My personal approach, if I were worried about the normality assumption and the sample size was small, would be to use bootstrapping and the relationship between confidence intervals and hypothesis tests. Specifically, I would find the (superior) bias corrected and accelerated 95% confidence interval for the difference in means between the groups. If this interval excludes the null value of zero, p<0.05, and otherwise p>0.05. If we want to get the actual p-value, we would need to find at what confidence level the confidence interval just includes zero. Although the justification for the bootstrap technique relies on a large sample argument, it has been shown to often work remarkably well with quite small sample sizes.

**A different view**

A final note in the interest of balance. In reading online when writing this article I came across the following paper by Sawilowsky, who evidently has a quite different view regarding the choice between WMW and the t-test’. That WMW and the t-test are testing different hypotheses is categorised by Sawilowsky as a “True Statement Irrelevant in Choosing Between the t and Wilcoxon” test. Why the fact that the hypotheses being tested differs between the two is irrelevant is not clear to me – if anyone can enlighten me please do so by adding a comment to this page.

For more reading on WMW, the t-test, and its normality assumption, in addition to the previously mentioned papers, I’d also recommend looking at this very readable paper by Lumley and colleagues.

Assuming independence of observations and non crazy-heavy tails, in the plain vanilla t-test, in large samples, what matters is constant variance of the outcomes across the groups. If that’s violated, the plain vanilla t-test won’t work correctly – but the Welch test (a.k.a. unequal variance t test) will work fine.

As Sawilowsky ignores this important distinction, his critique is rather flawed. I’d ignore it.

What to do? (assuming independence, and assuming you want a test in the first place)

If you have large sample, and want to know about differences in means, use the Welch test – it’s quick, valid, and accurate enough. If you have small samples but want to know about differences in means use a permutation test with a measure of the mean as a test statistic; it’s valid, accurate enough, and not a huge effort. If you don’t want to know about differences in means, say what you do want to know about instead, and go from there.

If you don’t have independence or don’t want a test, start over.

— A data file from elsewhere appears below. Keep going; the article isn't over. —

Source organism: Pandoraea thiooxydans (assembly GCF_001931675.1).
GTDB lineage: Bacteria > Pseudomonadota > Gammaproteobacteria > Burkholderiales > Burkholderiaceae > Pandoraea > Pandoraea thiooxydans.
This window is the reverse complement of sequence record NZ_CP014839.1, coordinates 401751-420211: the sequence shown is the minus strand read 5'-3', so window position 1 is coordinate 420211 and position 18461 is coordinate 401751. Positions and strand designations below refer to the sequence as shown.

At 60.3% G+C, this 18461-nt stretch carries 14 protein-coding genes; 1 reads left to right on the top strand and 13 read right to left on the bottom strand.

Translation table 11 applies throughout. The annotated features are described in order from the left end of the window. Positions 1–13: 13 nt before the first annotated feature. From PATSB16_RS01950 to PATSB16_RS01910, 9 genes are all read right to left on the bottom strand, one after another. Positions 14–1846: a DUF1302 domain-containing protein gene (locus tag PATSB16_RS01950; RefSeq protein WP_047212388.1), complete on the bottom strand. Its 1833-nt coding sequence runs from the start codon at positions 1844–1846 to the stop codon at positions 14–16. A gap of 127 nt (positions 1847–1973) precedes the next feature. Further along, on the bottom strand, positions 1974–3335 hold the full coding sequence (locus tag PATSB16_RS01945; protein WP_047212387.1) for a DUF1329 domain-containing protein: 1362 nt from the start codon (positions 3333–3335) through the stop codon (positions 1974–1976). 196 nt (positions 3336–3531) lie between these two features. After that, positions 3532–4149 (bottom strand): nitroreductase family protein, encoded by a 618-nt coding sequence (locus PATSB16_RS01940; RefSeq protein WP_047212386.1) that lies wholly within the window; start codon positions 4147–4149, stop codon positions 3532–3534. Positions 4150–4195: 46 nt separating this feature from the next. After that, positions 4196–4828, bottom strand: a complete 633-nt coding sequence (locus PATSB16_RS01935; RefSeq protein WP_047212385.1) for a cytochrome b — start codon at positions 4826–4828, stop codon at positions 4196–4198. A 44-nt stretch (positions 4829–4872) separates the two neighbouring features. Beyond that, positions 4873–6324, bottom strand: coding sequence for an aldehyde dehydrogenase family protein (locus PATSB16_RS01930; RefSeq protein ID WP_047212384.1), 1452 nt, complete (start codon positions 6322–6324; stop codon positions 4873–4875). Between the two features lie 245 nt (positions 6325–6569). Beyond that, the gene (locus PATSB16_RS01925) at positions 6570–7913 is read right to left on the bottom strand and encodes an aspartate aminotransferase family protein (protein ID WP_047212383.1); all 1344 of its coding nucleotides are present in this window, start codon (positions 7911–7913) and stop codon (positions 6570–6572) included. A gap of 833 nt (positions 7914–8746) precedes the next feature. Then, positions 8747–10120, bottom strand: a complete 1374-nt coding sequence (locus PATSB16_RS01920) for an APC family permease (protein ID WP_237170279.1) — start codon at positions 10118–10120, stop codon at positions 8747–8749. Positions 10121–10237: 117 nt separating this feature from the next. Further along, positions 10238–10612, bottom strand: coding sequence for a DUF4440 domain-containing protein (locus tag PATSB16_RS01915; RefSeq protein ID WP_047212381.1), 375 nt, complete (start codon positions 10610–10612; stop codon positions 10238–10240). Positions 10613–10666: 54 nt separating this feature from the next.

Thanks for your comment. I may be wrong, but are you sure that the permutation test (using the difference in means as the test statistic) is valid under the null which only specifies that the means of the two distributions are equal (perspective 15 in the paper by Fay and Proschan)?

The permutation test, as you know, permutes the group labels for observations – this is appropriate under a null which assumes equal distributions in the two groups (i.e. not just equal means). But if the null only specifies equal means, this resampling is not consistent with the null.

Thanks for giving a balanced view. The answer is found in Pratt, J. W. (1977). Discussion. The Annals of

Statistics, Vol. 5, page 1092. As for metaman’s comment, (a) the Welch/Welch-Aspin/Satterthwaite does NOT work fine – as noted by a plethora of Monte Carlo evidence, (b) no one in their right mind would ever use a rank-based statistic under those conditions, because as quickly as the t test deteriorates, the Wilcoxon self-destructs even more quickly, and (c) note the first line of the citation you gave: “For treatment effects modeled as a shift in location parameter…”

Many thanks Shlomo. For others who may be interested, the paper and discussion Shlomo referenced can be accessed here. Just to clarify, do you mean that the fact that the hypotheses being tested by the t-test and Wilcoxon tests are not exactly the same is irrelevant is because in real applications we are not really interested in a specific quantity (like the mean) but are more generally interested in some measure of location (or difference in location between two groups)?

What is WMH? You switch to that abbreviation but never define it. Did you mean WMW? Thanks for the informative post.

Apologies – I did mean WMW! I shall correct it. Thanks.

I have enjoyed the conversation and thanks for the paper.

I am considering using the Wilcoxon-Mann-Whitney for my two groups of data. I am looking at the mean-grey-intensity (MGI; 8bit; range:0-255)) in dorsal root ganglion neurons. These neurons have a size distribution of small (0-400um), medium (400-800um), and large (800+um) with a frequency distribution that shows one large peak for small to medium (400um) size and then a much smaller peak in the large population (1200um). The MGI is based on the indirect immunohistochemistry and I am looking at potential protein changes seen as an increase or decrease of pixel intensity. We have consistently observed these changes to be in the small to medium populations. I am comparing small, medium, large, and all sizes. I have tested the normality of my data and many of my comparisons are not in a normal distribution. However, I am not sure if the type of data that I am observing would fit a normal distribution. I have from 150-200 data-points (neurons) per group and the size distribution is robust enough to show the two peaks; one large peak at 400um and a smaller one at 1200um.

What are your thoughts?

I have been suggested to use a variety of formulas to “normalize” my data for parametric analysis but I would rather not do that.

-Michael